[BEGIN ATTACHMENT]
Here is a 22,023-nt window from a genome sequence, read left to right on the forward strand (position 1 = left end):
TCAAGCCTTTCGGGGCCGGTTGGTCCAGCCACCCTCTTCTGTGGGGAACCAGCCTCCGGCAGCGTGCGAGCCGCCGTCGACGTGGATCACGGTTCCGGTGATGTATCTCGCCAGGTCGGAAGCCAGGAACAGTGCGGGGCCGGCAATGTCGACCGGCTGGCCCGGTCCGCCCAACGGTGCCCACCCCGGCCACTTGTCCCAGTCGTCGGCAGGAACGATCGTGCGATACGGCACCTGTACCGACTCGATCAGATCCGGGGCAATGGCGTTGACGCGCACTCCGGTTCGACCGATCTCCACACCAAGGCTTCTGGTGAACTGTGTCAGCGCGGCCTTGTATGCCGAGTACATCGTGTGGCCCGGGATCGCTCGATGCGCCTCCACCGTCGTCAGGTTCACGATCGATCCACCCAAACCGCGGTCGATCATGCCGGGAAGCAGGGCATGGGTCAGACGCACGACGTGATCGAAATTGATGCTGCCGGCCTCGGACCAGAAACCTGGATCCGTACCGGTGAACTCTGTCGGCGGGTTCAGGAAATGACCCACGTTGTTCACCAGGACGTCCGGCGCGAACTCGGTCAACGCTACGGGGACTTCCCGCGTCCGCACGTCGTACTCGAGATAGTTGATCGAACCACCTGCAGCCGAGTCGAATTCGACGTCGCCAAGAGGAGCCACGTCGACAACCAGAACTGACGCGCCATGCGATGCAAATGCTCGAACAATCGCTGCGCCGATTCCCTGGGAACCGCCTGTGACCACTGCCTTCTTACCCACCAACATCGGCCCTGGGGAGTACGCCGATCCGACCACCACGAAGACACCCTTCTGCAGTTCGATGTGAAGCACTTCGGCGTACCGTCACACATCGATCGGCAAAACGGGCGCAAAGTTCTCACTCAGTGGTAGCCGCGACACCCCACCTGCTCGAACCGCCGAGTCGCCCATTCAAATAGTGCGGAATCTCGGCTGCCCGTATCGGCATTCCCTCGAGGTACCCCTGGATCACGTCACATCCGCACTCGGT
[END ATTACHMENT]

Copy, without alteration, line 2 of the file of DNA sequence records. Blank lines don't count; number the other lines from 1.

TCAAGCCTTTCGGGGCCGGTTGGTCCAGCCACCCTCTTCTGTGGGGAACCAGCCTCCGGCAGCGTGCGAGCCGCCGTCGACGTGGATCACGGTTCCGGTGATGTATCTCGCCAGGTCGGAAGCCAGGAACAGTGCGGGGCCGGCAATGTCGACCGGCTGGCCCGGTCCGCCCAACGGTGCCCACCCCGGCCACTTGTCCCAGTCGTCGGCAGGAACGATCGTGCGATACGGCACCTGTACCGACTCGATCAGATCCGGGGCAATGGCGTTGACGCGCACTCCGGTTCGACCGATCTCCACACCAAGGCTTCTGGTGAACTGTGTCAGCGCGGCCTTGTATGCCGAGTACATCGTGTGGCCCGGGATCGCTCGATGCGCCTCCACCGTCGTCAGGTTCACGATCGATCCACCCAAACCGCGGTCGATCATGCCGGGAAGCAGGGCATGGGTCAGACGCACGACGTGATCGAAATTGATGCTGCCGGCCTCGGACCAGAAACCTGGATCCGTACCGGTGAACTCTGTCGGCGGGTTCAGGAAATGACCCACGTTGTTCACCAGGACGTCCGGCGCGAACTCGGTCAACGCTACGGGGACTTCCCGCGTCCGCACGTCGTACTCGAGATAGTTGATCGAACCACCTGCAGCCGAGTCGAATTCGACGTCGCCAAGAGGAGCCACGTCGACAACCAGAACTGACGCGCCATGCGATGCAAATGCTCGAACAATCGCTGCGCCGATTCCCTGGGAACCGCCTGTGACCACTGCCTTCTTACCCACCAACATCGGCCCTGGGGAGTACGCCGATCCGACCACCACGAAGACACCCTTCTGCAGTTCGATGTGAAGCACTTCGGCGTACCGTCACACATCGATCGGCAAAACGGGCGCAAAGTTCTCACTCAGTGGTAGCCGCGACACCCCACCTGCTCGAACCGCCGAGTCGCCCATTCAAATAGTGCGGAATCTCGGCTGCCCGTATCGGCATTCCCTCGAGGTACCCCTGGATCACGTCACATCCGCACTCGGT